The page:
Our pasture is a large field with a hill or two and the type of soil we have makes for deep mud in the spring especially the low areas, and usually around the large round bales of hay where the horses stand and eat. Thursday and Friday majority of our horses show so myself and the other assistant trainer take turns venturing out into the pasture to retrieve the next couple of horses to get cleaned up. It’s a treacherous job but we loyal employees wade out without much complaint and navigate our way to the chosen horses; meanwhile the other of us is rinsing off mud caked legs and tummies with a keen eye on our counterpart in the field; less she goes down and is swallowed up by the mud.
On my third trek out to bring in more horses the one I wanted was standing in knee deep mud by one of the round bales; as I approached him one of the other horses decided she didn’t like his close proximity and with laid flat back ears and open mouth lunged at him. He ducked to avoid the assault only to knock me flat on my you know what! Somehow the horses didn’t step on me and the one I had come out to get actually looked down at me like “hey, what cha doin’ down there?” I didn’t know if I should curse, cry or laugh, I might have done a little of all three. I grabbed his neck and got myself upright again. My friend saw only part of the mishap but was soon trudging her way out to help.
Taking the other halter and lead rope from me, I started in with the one I had caught and she went to get the next one. As I got to the gate I hear her cry out “Damn!” Looking back I see her standing in the deep mud holding on to the round bale container holding up a stocking foot. Her boot had sunk and stuck and she walked right out of her boots! She attempted to retrieve her boot only to almost go down much like I had. As I began to hose off my charge I turned to one of our faithful hands and told him she was stuck and he might have to go out to help her. After a moment of watching the situation he trudged out. I saw him reach down to pull her boot out with no luck. He grabbed it with both hands and finally got it out of the mud, at which this time her other boot was stuck. Next thing I know he is leading the horse in and she is walking in barefoot carrying her boots! Did I mention this is all happening in April at 7:30 in the morning??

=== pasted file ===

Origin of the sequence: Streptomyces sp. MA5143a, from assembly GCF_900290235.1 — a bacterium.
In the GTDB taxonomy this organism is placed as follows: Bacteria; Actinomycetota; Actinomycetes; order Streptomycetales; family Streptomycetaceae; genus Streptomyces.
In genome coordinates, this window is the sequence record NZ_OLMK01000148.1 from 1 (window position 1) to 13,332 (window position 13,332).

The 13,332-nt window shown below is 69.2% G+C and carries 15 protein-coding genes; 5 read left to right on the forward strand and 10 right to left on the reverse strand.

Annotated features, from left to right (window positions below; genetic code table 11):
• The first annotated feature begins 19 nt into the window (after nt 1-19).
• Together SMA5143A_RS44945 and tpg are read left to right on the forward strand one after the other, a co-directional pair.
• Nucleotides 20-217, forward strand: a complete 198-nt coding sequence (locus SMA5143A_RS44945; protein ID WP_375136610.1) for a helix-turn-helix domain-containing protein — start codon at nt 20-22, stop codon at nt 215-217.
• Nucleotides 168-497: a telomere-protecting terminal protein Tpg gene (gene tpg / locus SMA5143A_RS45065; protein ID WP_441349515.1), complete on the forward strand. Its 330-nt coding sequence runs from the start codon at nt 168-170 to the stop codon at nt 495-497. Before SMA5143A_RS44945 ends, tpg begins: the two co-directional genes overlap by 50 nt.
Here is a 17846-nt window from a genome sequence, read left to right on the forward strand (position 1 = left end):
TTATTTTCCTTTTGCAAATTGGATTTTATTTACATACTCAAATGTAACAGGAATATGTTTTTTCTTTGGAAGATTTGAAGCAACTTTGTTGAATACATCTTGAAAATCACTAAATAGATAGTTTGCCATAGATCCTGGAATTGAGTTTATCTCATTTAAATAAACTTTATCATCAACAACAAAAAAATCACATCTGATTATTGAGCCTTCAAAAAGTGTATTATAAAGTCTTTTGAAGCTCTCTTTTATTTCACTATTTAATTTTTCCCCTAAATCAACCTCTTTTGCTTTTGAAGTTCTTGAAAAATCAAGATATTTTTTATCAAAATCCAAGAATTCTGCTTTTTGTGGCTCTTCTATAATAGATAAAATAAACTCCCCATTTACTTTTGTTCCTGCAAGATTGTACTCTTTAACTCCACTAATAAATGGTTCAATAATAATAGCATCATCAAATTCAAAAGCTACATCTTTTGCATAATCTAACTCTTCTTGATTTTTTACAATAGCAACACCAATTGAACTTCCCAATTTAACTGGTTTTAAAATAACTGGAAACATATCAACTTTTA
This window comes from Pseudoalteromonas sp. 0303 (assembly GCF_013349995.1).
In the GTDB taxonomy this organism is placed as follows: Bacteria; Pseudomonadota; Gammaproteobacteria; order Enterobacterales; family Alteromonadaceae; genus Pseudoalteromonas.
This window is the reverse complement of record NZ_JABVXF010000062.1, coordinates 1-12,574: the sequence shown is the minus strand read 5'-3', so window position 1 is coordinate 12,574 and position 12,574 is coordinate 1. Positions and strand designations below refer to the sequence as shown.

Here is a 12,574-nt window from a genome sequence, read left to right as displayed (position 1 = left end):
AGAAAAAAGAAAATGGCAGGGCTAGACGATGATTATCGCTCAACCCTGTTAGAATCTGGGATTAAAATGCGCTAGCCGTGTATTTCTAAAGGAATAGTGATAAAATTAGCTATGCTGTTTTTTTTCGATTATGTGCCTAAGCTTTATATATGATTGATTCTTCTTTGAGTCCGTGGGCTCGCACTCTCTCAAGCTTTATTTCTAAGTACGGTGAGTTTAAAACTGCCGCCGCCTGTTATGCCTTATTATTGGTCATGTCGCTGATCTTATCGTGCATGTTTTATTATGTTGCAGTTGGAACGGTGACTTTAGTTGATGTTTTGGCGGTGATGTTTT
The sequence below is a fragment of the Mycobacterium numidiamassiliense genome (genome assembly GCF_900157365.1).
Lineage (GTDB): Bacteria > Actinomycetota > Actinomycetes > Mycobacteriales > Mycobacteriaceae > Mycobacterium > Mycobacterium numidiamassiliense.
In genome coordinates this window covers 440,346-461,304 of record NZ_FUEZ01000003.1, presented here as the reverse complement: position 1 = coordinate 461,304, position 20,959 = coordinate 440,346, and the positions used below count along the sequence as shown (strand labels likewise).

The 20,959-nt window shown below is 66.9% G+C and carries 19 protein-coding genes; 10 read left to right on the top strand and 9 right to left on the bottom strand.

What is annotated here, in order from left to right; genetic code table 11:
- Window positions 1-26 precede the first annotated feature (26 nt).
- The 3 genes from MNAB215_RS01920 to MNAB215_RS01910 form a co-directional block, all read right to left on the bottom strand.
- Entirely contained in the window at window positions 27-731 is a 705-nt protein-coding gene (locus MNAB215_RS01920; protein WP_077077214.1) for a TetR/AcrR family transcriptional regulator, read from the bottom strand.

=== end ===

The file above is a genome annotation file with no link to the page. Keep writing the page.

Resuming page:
So after getting horses in we continue to hose them off – it’s easy to distinguish the ones that have been going to shows most of their life – they stand pretty quietly as the cold water rinses away the mud – perhaps they know the more they cooperate the quicker it’s over. However the youngsters perform various dance moves as the cold water splashes over their hind legs and tummies and then some of them spy the new growth of green grass and try to dive for that amongst the dancing. 🙂 Somehow we get them all cleaned up, ones that needed a full bath are now covered in warm blankets until they are dry and the others we are busily getting saddled and ready to lead them to the ring for my boss to show.
Four days in a row of this, moving jumps as we set courses and coaching and I can tell you I didn’t much move on Monday, my day off. I wouldn’t trade my life for anything!!
As my mom used to say “if you don’t laugh you’d have to cry.” I choose to laugh and chalk it all up to life experiences that make it anything but dull!
By the way the show was a “success”, everyone had learning moments and overall a good time.